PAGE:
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Tiaty MP William Kamket faces incitement charges over Laikipia violence

Tiaty MP William Kamket when he was arrested. [Steve Mkawaleh,Standard]

Tiaty MP William Kamket has been taken to the Nakuru Law Courts, where he is expected to face incitement to violence charges.

He was arrested at his Baringo home over suspected links to the Laikipia violence.

Police sources say the MP is being brought to Nakuru for grilling by the DCI.

His arrest comes hours after former Laikipia North MP Mathew Lempurkel was arrested at his Ongata Rongai home in Kajiado County.

Lempurkel was also arrested over links to the Laikipia killings.

Rift Valley Regional Commissioner George Natembeya earlier on said politicians were to blame for the violence that has left over eight people dead and scores displaced.

Natembeya took a swipe at local politicians saying they are the ones who are funding the violence.

"When they go to Nairobi they pretend to be good people but on the ground, they are the ones who are funding the violence. A time has come for them to stop shading those crocodile tears," he said.

Natembeya while warning of stern action and said several politicians on police radar would be arrested.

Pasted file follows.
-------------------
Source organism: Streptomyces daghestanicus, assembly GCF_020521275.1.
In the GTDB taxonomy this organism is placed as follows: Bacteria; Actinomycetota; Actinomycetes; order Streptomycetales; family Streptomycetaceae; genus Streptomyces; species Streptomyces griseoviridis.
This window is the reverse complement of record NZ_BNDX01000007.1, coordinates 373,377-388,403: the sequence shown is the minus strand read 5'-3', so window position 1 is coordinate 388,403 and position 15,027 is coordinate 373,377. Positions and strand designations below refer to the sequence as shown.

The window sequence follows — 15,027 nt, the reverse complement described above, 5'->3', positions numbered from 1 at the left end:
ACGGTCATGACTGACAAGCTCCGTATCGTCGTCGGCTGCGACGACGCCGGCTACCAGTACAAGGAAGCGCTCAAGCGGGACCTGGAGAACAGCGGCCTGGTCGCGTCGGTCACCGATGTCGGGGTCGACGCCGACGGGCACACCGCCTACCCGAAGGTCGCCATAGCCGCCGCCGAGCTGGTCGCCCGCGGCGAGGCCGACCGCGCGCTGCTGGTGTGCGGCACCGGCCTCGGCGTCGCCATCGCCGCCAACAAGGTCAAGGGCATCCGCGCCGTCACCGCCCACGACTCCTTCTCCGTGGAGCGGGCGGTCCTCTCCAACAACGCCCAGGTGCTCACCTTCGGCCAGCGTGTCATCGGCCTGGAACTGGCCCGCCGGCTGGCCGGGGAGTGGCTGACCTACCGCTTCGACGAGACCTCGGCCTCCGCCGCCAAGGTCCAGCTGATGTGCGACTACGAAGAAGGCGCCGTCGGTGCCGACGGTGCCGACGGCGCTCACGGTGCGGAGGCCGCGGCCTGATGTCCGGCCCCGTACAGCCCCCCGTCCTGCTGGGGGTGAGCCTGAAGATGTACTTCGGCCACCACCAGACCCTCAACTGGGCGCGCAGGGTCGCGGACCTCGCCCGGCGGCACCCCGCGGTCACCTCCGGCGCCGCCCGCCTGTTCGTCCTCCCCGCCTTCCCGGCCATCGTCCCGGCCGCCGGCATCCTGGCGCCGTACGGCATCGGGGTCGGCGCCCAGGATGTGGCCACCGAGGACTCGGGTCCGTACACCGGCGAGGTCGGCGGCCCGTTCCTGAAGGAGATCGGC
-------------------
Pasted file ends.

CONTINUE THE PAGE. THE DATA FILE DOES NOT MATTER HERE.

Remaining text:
Kamket was, in February, arrested and grilled over Kapedo clashes in Turkana County.

He was later released after about five hours of grilling.

The arrests come amid concerns of armed bandits who have terrorised residents of Laikipia West Constituency for over a month now.

On Tuesday the alleged bandits launched a daring daylight attack at Mirigwit village moments after security personnel began an operation.

The gang struck exactly an hour after Natembeya launched the operation at Ol Moran trading centre.

This is despite the fact that the government imposed a dusk to dawn curfew in the area amid efforts to flush out the bandits.

While declaring the area as disturbed, Interior CS Fred Matiang'i said the security operation would commence immediately.

Reports indicate over 12 people have now been killed in the region over the last three weeks following the wave of banditry attacks.